In my home turf of east London right now, the hip things are beginning to eat each other. I'm sure this is gratifying news for all non-London readers. It's essentially around the Shoreditch area, where new-wave mudslinging has broken out over who exactly is ruining the wonderful status quo with their evil sandwich chain outlet, or novelty café selling only cereal. It is all quite fascinating. I watch, just like Pepys, but with better tits.
Because in approximately 33,298 incremental steps since 1990, the area has mutated from abandoned streets into a hipster Alton Towers. But it's only in the past few months that anyone seems to have noticed a possible dilution of "hipster purity". Hence, in 2015, the hipsters are now signing petitions by themselves, against themselves, to stop the other hipsters spoiling things.
I'm flinging about the word "hipster" here, because not only is it beautifully incendiary to hipsters, but there is no better catch-all term to sum up the whole glut of people – myself included – who choose to look daft and live here.
"They're opening a Pret! Everything is ruined!", one person in an Airwolf T-shirt and fractal-patterned barrecore pants will sob, seemingly unbothered by the honking Nike and Gap-infused pop-up mall; the five-storey private members club; the bespoke burger boutiques; and the "graffiti walking tours" on every corner, charging confused Japanese tourists £15 to look at globs of street effluent that may, or may not, be Banksy's phlegm. Behold this kebab shop door scrawled with marker-pen stick men. It's art. Come with me into this urine-drenched alley to see a stencilled, weeping toddler holding aloft a balloon saying "PEACE?"
I don't have a problem with Pret A Manger. A woman who is tired of Pret's cheese and pickle baguette and vanilla chai tea is tired of life. I use independent cafés run by hipsters all the time, mainly for the spectacle of paying £3.95 to watch a flat white take 47 minutes to be prepared and then delivered to the wrong table. No, it's the graffiti walking tours that have to go. We should never celebrate graffiti as it just bloody encourages them.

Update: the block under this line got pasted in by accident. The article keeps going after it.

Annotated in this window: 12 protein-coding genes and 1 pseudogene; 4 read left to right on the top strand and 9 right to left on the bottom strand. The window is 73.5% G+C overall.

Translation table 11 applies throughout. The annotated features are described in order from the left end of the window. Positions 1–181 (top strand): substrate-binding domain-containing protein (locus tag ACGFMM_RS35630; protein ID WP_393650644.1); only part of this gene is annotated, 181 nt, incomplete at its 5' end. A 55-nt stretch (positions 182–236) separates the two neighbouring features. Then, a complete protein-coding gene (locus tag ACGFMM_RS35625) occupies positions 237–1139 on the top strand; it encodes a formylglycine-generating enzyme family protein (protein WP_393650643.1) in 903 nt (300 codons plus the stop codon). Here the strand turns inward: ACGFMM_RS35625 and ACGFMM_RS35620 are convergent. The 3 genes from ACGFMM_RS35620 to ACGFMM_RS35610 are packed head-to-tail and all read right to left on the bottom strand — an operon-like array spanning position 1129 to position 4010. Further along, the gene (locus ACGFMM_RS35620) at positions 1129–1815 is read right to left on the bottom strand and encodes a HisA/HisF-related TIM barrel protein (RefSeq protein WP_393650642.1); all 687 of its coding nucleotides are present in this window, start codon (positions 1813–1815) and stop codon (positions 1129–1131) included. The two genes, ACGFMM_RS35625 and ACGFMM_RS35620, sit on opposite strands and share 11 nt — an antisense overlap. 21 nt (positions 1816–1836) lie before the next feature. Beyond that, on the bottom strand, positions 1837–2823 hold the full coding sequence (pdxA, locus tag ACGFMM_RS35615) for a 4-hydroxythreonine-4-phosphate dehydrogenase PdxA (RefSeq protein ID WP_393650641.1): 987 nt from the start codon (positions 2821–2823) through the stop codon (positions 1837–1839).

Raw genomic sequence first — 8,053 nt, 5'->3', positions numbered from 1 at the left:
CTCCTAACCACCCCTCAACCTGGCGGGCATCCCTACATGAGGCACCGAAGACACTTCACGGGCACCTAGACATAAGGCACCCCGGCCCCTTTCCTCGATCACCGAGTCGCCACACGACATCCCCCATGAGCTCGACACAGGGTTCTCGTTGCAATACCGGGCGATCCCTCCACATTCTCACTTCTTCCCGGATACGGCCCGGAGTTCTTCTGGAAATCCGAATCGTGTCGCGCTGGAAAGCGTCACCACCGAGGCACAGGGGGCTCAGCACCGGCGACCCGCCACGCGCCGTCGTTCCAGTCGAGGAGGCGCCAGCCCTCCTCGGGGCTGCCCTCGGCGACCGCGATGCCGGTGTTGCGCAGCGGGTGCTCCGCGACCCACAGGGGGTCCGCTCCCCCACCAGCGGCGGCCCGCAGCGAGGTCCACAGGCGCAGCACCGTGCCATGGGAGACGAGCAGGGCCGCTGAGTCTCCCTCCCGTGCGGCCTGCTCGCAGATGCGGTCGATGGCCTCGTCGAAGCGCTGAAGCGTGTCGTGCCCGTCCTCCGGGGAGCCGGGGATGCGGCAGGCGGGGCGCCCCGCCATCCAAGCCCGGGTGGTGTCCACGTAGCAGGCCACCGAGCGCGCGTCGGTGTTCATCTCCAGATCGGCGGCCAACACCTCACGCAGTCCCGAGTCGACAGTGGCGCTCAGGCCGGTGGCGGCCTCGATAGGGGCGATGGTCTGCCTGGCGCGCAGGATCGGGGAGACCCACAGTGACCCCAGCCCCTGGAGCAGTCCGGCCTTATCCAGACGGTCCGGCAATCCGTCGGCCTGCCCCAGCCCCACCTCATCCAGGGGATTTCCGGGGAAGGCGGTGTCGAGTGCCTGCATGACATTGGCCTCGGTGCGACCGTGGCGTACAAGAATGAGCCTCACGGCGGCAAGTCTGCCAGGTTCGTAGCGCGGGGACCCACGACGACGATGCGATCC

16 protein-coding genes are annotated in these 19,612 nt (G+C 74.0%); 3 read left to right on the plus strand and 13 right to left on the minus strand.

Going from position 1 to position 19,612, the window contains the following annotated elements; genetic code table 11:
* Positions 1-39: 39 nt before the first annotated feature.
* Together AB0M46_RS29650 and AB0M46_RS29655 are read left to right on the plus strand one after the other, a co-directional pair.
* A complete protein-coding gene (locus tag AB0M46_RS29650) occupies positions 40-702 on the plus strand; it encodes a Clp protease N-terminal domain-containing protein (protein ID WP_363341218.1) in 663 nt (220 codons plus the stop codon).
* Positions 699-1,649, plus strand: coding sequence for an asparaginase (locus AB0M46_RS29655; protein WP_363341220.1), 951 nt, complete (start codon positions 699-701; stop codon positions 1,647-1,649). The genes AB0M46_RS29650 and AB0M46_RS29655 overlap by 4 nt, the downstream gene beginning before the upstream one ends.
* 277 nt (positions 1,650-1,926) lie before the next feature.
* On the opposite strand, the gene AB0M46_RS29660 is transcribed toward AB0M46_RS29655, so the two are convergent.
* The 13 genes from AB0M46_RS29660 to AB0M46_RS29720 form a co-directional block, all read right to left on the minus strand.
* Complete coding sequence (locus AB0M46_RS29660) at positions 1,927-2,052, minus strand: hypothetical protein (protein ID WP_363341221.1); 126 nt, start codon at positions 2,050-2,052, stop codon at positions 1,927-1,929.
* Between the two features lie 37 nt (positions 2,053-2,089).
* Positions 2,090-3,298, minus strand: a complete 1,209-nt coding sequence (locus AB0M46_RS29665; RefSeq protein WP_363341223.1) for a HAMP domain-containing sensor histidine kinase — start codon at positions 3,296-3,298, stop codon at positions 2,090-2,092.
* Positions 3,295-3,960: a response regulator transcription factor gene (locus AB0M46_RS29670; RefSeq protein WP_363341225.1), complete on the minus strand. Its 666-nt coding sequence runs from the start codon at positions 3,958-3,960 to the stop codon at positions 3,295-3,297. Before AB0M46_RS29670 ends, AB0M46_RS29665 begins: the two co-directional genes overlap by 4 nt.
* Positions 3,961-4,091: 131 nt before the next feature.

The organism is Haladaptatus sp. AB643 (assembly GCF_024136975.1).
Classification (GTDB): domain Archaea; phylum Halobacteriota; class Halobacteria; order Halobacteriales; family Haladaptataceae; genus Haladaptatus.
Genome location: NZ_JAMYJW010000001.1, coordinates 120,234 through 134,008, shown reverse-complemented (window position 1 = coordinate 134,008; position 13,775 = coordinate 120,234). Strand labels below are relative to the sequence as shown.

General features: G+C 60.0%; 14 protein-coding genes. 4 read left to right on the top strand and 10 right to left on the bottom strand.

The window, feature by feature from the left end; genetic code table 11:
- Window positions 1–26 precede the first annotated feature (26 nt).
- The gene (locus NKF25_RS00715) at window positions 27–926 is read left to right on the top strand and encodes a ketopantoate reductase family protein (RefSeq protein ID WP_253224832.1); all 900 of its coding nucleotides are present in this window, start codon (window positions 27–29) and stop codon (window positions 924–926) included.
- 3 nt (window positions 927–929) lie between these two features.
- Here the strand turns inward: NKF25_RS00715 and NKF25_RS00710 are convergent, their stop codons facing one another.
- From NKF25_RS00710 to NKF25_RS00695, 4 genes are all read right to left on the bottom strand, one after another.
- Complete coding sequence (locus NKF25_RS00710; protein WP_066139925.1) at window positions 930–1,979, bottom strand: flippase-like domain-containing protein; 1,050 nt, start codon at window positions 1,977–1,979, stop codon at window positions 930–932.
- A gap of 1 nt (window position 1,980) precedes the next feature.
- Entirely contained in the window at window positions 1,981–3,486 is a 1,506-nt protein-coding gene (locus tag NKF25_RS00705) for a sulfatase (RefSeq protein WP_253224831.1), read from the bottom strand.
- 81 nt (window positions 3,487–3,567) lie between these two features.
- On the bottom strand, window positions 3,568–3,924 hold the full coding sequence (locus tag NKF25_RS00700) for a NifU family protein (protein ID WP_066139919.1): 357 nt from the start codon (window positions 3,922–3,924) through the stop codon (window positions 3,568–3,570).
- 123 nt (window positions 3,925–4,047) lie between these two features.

Yes, I'm sure you've set your Sky box – or whatever device you favour – to record BBC4's forthcoming A Brief History of Graffiti. Well good for you. When some teenage twonk in Barnstaple sprays "Gozzzy4evvvva" down the side of your gran's garage, making the "evvvva" part all swirly, like a giant pair of wobbly woman's knockers, it's because you've encouraged him to think it's the epitome of youthful self-expression.
The "evvvva" bit is Gozzy's "tag", don't you see? It symbolises the feelings of disenfranchised youth in Cameron's Britain. That's £15 please. Now let me show you some vandalism involving a giant snail smoking a joint. That's art too. "Evvvva" could also represent some of the helpess grunts Gozzy might make when, in my macabre imagination, I find him and set about him with nunchucks for ruining a perfectly lovely wall.
Graffiti is celebrated by two types of people: those who don't mind living somewhere that looks like a crime scene Helen Mirren would visit in Prime Suspect, and those who live somewhere gorgeous – without graffiti but with gated security – and totally, like, completely support youth expression.
I know this has became a dreadfully grey, fusspot thing to say, but I embrace curmudgeonism. "It's a bloody mess," I tend to remark as I pass the latest GCSE pass-grade daubings. Sometimes one might even catch "the artist" at work. This will invariably be an overgrown manchild in his late twenties, wearing cargo pants and some sort of stained windcheater, ruining a wall with a giant flower, bearing the biting epitaph "BUGGER THE BANKERS".
Then, having finished shading in the tricky whorl of petals, satisfied that his art has ordained that the bankers be buggered, our artist returns to his bedroom to lament quietly why the postcode he lives in feels so neglected, and why the mother of his children is so lacklustre about weekend access. A war be upon these people. I love the smell of white emulsion in the mornings.
When I come to power, much of Shoreditch will be painted a practical but uplifting shade, such as Farrow & Ball's Elephant's Breath. I'll paint some of Brick Lane myself. If any young hipster tries to stop me, I'll begin a long, tedious story about how I remember Shoreditch in the '90s, y'know, when hipster really meant hipster? And we didn't have mobile-phone apps or brand sponsorship telling us what was fun back then.
"I was at the Martina Topley-Bird album playback!" I'll shout as their eyes glaze over. "We had to come here on the No 14 bus. There was none of yer Uber back then, yknow?" While the hipsters eat each other, I'm confident most of the rest of Britain feels that what we need is a perfectly aimed atomic bomb.Reuse content